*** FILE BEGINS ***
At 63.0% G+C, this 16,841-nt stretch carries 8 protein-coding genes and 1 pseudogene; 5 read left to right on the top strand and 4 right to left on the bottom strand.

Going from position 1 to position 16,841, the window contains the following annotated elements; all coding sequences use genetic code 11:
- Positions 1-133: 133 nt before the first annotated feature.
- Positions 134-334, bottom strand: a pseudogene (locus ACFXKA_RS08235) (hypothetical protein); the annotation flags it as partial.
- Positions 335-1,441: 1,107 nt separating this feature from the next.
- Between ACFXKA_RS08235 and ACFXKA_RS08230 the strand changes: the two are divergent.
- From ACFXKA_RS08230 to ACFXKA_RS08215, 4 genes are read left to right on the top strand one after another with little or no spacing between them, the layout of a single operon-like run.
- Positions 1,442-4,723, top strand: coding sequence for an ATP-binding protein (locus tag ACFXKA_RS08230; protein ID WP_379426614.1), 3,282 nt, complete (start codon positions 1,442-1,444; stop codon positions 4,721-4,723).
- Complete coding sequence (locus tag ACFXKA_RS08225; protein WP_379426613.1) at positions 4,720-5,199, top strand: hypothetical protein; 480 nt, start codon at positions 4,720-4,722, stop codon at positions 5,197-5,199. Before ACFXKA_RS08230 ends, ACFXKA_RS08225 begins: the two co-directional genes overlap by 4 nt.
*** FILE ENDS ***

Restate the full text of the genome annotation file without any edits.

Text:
At 63.0% G+C, this 16,841-nt stretch carries 8 protein-coding genes and 1 pseudogene; 5 read left to right on the top strand and 4 right to left on the bottom strand.

Going from position 1 to position 16,841, the window contains the following annotated elements; all coding sequences use genetic code 11:
- Positions 1-133: 133 nt before the first annotated feature.
- Positions 134-334, bottom strand: a pseudogene (locus ACFXKA_RS08235) (hypothetical protein); the annotation flags it as partial.
- Positions 335-1,441: 1,107 nt separating this feature from the next.
- Between ACFXKA_RS08235 and ACFXKA_RS08230 the strand changes: the two are divergent.
- From ACFXKA_RS08230 to ACFXKA_RS08215, 4 genes are read left to right on the top strand one after another with little or no spacing between them, the layout of a single operon-like run.
- Positions 1,442-4,723, top strand: coding sequence for an ATP-binding protein (locus tag ACFXKA_RS08230; protein ID WP_379426614.1), 3,282 nt, complete (start codon positions 1,442-1,444; stop codon positions 4,721-4,723).
- Complete coding sequence (locus tag ACFXKA_RS08225; protein WP_379426613.1) at positions 4,720-5,199, top strand: hypothetical protein; 480 nt, start codon at positions 4,720-4,722, stop codon at positions 5,197-5,199. Before ACFXKA_RS08230 ends, ACFXKA_RS08225 begins: the two co-directional genes overlap by 4 nt.